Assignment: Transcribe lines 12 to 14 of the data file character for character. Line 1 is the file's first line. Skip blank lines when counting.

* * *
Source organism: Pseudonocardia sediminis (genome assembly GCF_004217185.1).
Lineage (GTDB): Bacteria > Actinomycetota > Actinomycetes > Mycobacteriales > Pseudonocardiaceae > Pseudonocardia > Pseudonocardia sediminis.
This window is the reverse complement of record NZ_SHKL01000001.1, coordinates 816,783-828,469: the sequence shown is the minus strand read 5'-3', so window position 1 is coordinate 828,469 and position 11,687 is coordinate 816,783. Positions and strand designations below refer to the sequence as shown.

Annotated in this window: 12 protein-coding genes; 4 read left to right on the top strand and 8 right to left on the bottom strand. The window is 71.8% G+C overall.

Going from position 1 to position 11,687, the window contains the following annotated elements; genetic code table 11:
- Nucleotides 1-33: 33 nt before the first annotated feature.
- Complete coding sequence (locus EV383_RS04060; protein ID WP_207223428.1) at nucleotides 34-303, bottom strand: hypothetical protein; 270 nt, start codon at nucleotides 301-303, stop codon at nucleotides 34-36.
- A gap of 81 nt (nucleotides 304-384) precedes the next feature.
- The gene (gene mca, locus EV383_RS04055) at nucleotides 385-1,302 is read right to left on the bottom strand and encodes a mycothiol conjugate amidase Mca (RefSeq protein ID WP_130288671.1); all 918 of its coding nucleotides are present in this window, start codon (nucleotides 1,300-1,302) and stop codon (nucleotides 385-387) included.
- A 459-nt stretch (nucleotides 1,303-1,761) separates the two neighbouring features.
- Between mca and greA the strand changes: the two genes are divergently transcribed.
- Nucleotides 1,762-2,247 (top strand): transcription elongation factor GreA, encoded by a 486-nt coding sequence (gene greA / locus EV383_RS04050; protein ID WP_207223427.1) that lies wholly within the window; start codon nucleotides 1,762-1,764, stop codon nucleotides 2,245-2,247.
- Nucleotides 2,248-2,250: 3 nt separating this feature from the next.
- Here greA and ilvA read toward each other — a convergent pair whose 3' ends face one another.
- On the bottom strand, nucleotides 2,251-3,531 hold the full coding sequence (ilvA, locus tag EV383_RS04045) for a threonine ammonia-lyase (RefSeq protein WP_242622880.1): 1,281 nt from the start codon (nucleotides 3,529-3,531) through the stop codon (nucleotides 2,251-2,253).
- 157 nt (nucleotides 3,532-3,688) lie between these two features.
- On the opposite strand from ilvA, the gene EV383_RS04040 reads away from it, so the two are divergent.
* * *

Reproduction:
- Nucleotides 1,762-2,247 (top strand): transcription elongation factor GreA, encoded by a 486-nt coding sequence (gene greA / locus EV383_RS04050; protein ID WP_207223427.1) that lies wholly within the window; start codon nucleotides 1,762-1,764, stop codon nucleotides 2,245-2,247.
- Nucleotides 2,248-2,250: 3 nt separating this feature from the next.
- Here greA and ilvA read toward each other — a convergent pair whose 3' ends face one another.